I can still hear Jackie Fullerton doing the Saturday results, 'Lisburn Distillery 1 - Ballymena United 3' with almost a Yeahhh for Ballymena lol.

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    Biased against YOUR club pineapple stu's Avatar
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    Yeah, the idea that fewer clubs is what we need, or that Wexford are somehow impacting Shamrock Rovers, simply doesn't stack up at all.

    Look at the impact that extending the pyramid had on the leagues in England and Scotland - it started churning up the bottom divisions as fresh blood came in to strengthen the leagues. Clubs like Ross County, Peterhead, Cove Rangers and Edinburgh City have come in at various stages in the past 25 years and been immediately successful, while the likes of East Stirling and Berwick can regroup at a lower level. Similarly in England you have Wimbledon, Wycombe, Yeovil, Forest Green and others coming in to improve the lower leagues, while others like Darlington, York, Torquay, Wrexham, etc can regroup and know what they have to do to get back to where they were at.

    There's no reason to believe it wouldn't work similarly here - Athlone, Wexford, etc, could regroup at a lower level (and build interest with a couple of decent seasons rather than be bottom every year), while clubs in Newbridge, Tralee, Navan, etc would have a safe path to take to improve and take a place in the league. (As well as the Tralee fiasco, Newbridge Town declined a place in the LoI and entered as Kildare County instead, which can't have helped the new club)

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    Quote Originally Posted by ShelsTim View Post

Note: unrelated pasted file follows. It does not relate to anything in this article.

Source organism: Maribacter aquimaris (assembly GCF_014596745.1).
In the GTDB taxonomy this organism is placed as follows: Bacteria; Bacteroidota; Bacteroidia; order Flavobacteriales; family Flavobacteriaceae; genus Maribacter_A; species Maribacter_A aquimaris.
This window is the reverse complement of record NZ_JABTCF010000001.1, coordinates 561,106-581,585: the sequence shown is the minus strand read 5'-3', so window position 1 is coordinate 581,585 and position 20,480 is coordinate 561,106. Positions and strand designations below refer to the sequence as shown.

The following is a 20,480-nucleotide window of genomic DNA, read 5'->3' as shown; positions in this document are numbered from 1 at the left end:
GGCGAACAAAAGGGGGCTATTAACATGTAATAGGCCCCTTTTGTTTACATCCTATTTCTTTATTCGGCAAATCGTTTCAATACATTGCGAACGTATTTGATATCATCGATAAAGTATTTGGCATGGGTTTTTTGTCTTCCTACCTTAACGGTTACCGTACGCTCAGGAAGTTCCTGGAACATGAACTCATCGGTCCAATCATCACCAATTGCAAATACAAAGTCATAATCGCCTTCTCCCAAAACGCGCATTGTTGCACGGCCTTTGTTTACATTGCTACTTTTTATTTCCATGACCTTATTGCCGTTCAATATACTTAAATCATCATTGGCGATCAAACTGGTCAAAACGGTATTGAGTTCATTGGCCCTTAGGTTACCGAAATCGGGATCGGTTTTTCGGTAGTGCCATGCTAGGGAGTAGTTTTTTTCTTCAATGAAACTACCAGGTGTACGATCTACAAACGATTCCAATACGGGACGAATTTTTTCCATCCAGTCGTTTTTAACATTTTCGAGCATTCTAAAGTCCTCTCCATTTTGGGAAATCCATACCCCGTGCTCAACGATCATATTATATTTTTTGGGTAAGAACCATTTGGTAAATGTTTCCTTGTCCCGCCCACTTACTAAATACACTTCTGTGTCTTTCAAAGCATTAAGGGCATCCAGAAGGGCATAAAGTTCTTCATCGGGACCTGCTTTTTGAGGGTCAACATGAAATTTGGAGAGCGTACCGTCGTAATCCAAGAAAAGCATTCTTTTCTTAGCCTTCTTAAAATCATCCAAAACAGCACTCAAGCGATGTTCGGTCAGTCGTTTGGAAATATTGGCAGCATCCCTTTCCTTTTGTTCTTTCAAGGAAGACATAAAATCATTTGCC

With Paris/Barcelona I was talking about in the higher divisions but even your Barcelona link is mainly reserve teams for Barça and Espanyol.
    Firstly, the Barcelona link includes five tier 4 sides in Europa, Horta, Montanensa, Sant Andreu and Sants, and that's just in the city, so it's not true to say they're mainly reserve sides for the big two. There are other clubs then in towns very close by, including third tier Badalona, Cornelia. Prat, and L'Hospitalitet, which aren't on that list. I don't know what crowds are in tier 4 of Spain, but in the third tier, they average 2,000 (with a fair bit of variation), so the fourth tier - helped by being regionalised - is going to be comparable to lower LoI anyway.

    Secondly, again, there is literally no point trying to compare any LoI side with Barcelona.

    Quote Originally Posted by ShelsTim View Post
    I'd personally rather fewer teams doing better than a lot of teams doing terrible.
    You what?

    There’s always going to be teams struggling at the bottom of the league. You literally can never avoid this.

    Do you think you will make the LoI better by pretending the bottom of the First Division doesn’t exist?

    What a bizarre post.
    Last edited by pineapple stu; 06/05/2021 at 3:35 PM.

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    I'm guessing what ShelsTim is getting at is that if we have fewer teams in the division it would raise the standard as a whole. I think everyone would agree that going from 12 to 10 teams has improved standards across the league.